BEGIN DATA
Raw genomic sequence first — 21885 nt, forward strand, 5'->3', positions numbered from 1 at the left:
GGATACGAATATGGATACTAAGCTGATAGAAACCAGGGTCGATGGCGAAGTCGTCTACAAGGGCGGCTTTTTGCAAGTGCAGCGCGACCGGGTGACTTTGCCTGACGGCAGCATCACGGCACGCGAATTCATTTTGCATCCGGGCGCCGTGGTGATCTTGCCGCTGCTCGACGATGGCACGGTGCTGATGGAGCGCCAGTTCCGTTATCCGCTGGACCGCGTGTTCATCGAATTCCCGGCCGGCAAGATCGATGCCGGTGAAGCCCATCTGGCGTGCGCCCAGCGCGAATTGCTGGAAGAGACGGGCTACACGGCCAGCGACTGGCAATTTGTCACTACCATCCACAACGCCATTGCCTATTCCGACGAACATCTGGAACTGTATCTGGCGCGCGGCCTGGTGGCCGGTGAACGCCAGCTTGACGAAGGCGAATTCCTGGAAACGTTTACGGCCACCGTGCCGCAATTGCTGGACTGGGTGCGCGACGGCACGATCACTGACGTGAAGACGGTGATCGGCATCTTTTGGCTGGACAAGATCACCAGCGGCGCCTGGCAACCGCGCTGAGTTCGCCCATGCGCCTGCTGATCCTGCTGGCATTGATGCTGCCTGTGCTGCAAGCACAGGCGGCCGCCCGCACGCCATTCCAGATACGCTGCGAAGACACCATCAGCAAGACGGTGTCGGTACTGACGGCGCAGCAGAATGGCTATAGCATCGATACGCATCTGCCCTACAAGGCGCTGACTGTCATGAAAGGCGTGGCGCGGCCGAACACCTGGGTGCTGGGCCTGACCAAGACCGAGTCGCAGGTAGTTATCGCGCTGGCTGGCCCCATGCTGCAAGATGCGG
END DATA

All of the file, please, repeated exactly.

Raw genomic sequence first — 21885 nt, forward strand, 5'->3', positions numbered from 1 at the left:
GGATACGAATATGGATACTAAGCTGATAGAAACCAGGGTCGATGGCGAAGTCGTCTACAAGGGCGGCTTTTTGCAAGTGCAGCGCGACCGGGTGACTTTGCCTGACGGCAGCATCACGGCACGCGAATTCATTTTGCATCCGGGCGCCGTGGTGATCTTGCCGCTGCTCGACGATGGCACGGTGCTGATGGAGCGCCAGTTCCGTTATCCGCTGGACCGCGTGTTCATCGAATTCCCGGCCGGCAAGATCGATGCCGGTGAAGCCCATCTGGCGTGCGCCCAGCGCGAATTGCTGGAAGAGACGGGCTACACGGCCAGCGACTGGCAATTTGTCACTACCATCCACAACGCCATTGCCTATTCCGACGAACATCTGGAACTGTATCTGGCGCGCGGCCTGGTGGCCGGTGAACGCCAGCTTGACGAAGGCGAATTCCTGGAAACGTTTACGGCCACCGTGCCGCAATTGCTGGACTGGGTGCGCGACGGCACGATCACTGACGTGAAGACGGTGATCGGCATCTTTTGGCTGGACAAGATCACCAGCGGCGCCTGGCAACCGCGCTGAGTTCGCCCATGCGCCTGCTGATCCTGCTGGCATTGATGCTGCCTGTGCTGCAAGCACAGGCGGCCGCCCGCACGCCATTCCAGATACGCTGCGAAGACACCATCAGCAAGACGGTGTCGGTACTGACGGCGCAGCAGAATGGCTATAGCATCGATACGCATCTGCCCTACAAGGCGCTGACTGTCATGAAAGGCGTGGCGCGGCCGAACACCTGGGTGCTGGGCCTGACCAAGACCGAGTCGCAGGTAGTTATCGCGCTGGCTGGCCCCATGCTGCAAGATGCGG